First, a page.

In view of this prior art, tests were conducted to determine whether the highly methoxylated flavonoid Nobiletin showed a protective effect against death due to intravascular infusion of ADP, and the activity of Nobiletin was compared with that of Heparin.
EXPERIMENT A Animals:
rats approximately 250g in weight were used in the experiment. Compound tested:
A solution consisting of equal parts of 1,2- propanediol and physiological saline,8.5g/L (PGS) was used as a solvent for the compounds. The following quantities of each compound were prepared per ml of P08. (a) 67 units Heparin, (b) 1.06 mg Nobiletin, (c) 67 units Heparin 1.06mg Nobiletin. (d) 33.5 units Heparin 053mg Nobiletin and (e) ADP. 40 mg per ml in physiological saline tris buffer.
The dosage of Nobiletin was based on previous in vitro work 6) Robbins et al. above]. The quantity used showed several fold greater activity in vitro against blood cell aggregation thandid low molecular weight Dextran. The dosage of Heparin used was based on prior observations by others in that high levels of Heparin were necessary to reduce blood sludging in monkeys with malaria. The dosage used increased clot ting time to 10+ minutes as determined with at Mechrolab clot timer (the blood dried in the instrument but did not coagulate). Procedure:
Four rats of equal weight were selected at each trial and solutions 1, 2, 3 or 4 injected per kg body weight as follows: l) 143 units Heparin, 2) 2.12m'g Nobiletin, 3) 143 units Heparin 2.12mg Nobiletin, 4) 7l units Heparin 1.06mg Nobiletin. The above. quantities of each solution were administered by heat puncture using a tuberculine syringe with a 1.5 inch, 25 gauge needle. After a lapse of 30 to 40 minutes each animal was given 80mg ADP per kg body weight via a second heart puncture. The death or recovery rate of the animal was recorded. If the rat died, the thoracic cavity was opened and inspected for hemorrhage to deter- Table 1 Effect of Heparin and Nobiletin on Reduction of Deaths in Rats lnfused with ADP Table l-Continued Effect of Heparin and Nobiletin on Reduction of Deaths in Rats Infused with ADP Heparin Nobiletin Heparin Nobiletin Heparin Nobiletin I43 units/kg 2.1 mg/kg I43 units +2.1 mg/kg 7l units [.0 mg/kg survival 30 85 75 65 Infused with 80mg ADP per kg body wt.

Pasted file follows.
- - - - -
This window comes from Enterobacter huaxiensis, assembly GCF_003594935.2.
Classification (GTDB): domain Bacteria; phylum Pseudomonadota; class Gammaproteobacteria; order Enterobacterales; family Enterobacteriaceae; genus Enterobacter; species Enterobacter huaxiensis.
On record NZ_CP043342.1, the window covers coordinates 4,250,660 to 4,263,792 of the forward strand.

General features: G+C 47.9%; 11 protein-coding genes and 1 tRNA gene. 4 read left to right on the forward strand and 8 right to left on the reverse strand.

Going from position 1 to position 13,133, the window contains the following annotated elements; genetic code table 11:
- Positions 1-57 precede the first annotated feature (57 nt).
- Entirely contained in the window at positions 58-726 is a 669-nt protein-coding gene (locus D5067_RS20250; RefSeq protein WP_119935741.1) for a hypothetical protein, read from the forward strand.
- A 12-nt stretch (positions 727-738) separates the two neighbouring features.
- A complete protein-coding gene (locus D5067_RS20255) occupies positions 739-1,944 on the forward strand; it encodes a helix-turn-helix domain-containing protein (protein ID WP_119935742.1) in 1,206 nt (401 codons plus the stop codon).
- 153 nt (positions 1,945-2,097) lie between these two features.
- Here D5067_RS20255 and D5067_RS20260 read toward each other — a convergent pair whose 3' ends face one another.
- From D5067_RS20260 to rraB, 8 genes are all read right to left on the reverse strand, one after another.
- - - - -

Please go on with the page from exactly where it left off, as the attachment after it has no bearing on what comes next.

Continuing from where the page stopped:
0 died lived, appeared normal in 3 hr. -H lived, do. 2 to 3 hrs. +-lllived, do. 5 to min. -ll--H- lived, do. I to 5 min.
The rats that failed to survive died immediately after infusion of ADP. Hemorrhage from heart puncture was not the apparent cause of death. Some rats that lived recovered slowly over a period of 3 hours; others appeared normal in I to 2 hours; others in 15 to minutes and a few appeared normal in l to 5 minutes after intravascular infusion of ADP.
Analysis of the data using chi-square revealed a highly significant difference (P 0.0l) in survival rates between Heparin and Nobiletin treated rats. There were no significant differences in survival rates between Nobiletin or Nobiletin plus Heparin treated rats, as seen above.
Heparin offered little protection against intravascular infusion of ADP as evidenced by death of 70% of the animals. In contrast only 15 percent of the Nobiletin protected animals died as a result of infusion of ADP. The survival rate was highly significantly different P 0.0l with Nobiletin. When Heparin and Nobiletin were both administered to the same rat there was also a highly significant increase P 0.0l in survival over that of Heparin alone. The 85 percent survival rate with Nobiletin at 2.1 mg/kg and 80 mg/kg ADP compares favorably with the 75 percent survival rate using 200 mg/kg of 2 methyl 4 tert-butyl 6 ketolactone and 170 mg ADP/kg previously reported. The dosage of ADP required to produce death may vary with a number of parameters one being site of injection. The others injectcd the ADP into the caudal caval vein while in the present experiment the ADP was injected directly into the heart.
As reported by several investigators ADP causes platelet and red cell thrombi, lung embolization and death and fibrin formation may be minimal under these conditions. This is probably the reason that Heparin has little anti-adhesive effect since it prevents blood clotting by formation of a chemical complex in plasma which inactivates thrombin and ac-globulin (factor V). However, Heparin not only inhibits coagulation but also affects cell membranes and that Heparin reduced the adhesiveness of erythrocytes in monkeys with malaria, while Heparin is reported to be generally ineffective against red cell aggregation. Heparin also affects platelet membranes and Heparin induces a thrombocytopenia associated with platelet clumping in man and animals.
The protective effect of Nobiletin against intravascular infusion of ADP in this experiment appears to be due to its anti-adhesive action since Nobiletin shows little or no effect on blood coagulation. Nobiletin probably has membrane effects on platelets and red cells similar to that of other anti-adhesive compounds which inhibit thrombosis but do not affect fibrin formation. While vessle may vessels occluded by platelet or red cell thrombi, fibrin formation is an important part of most thrombi formed under pathological conditions.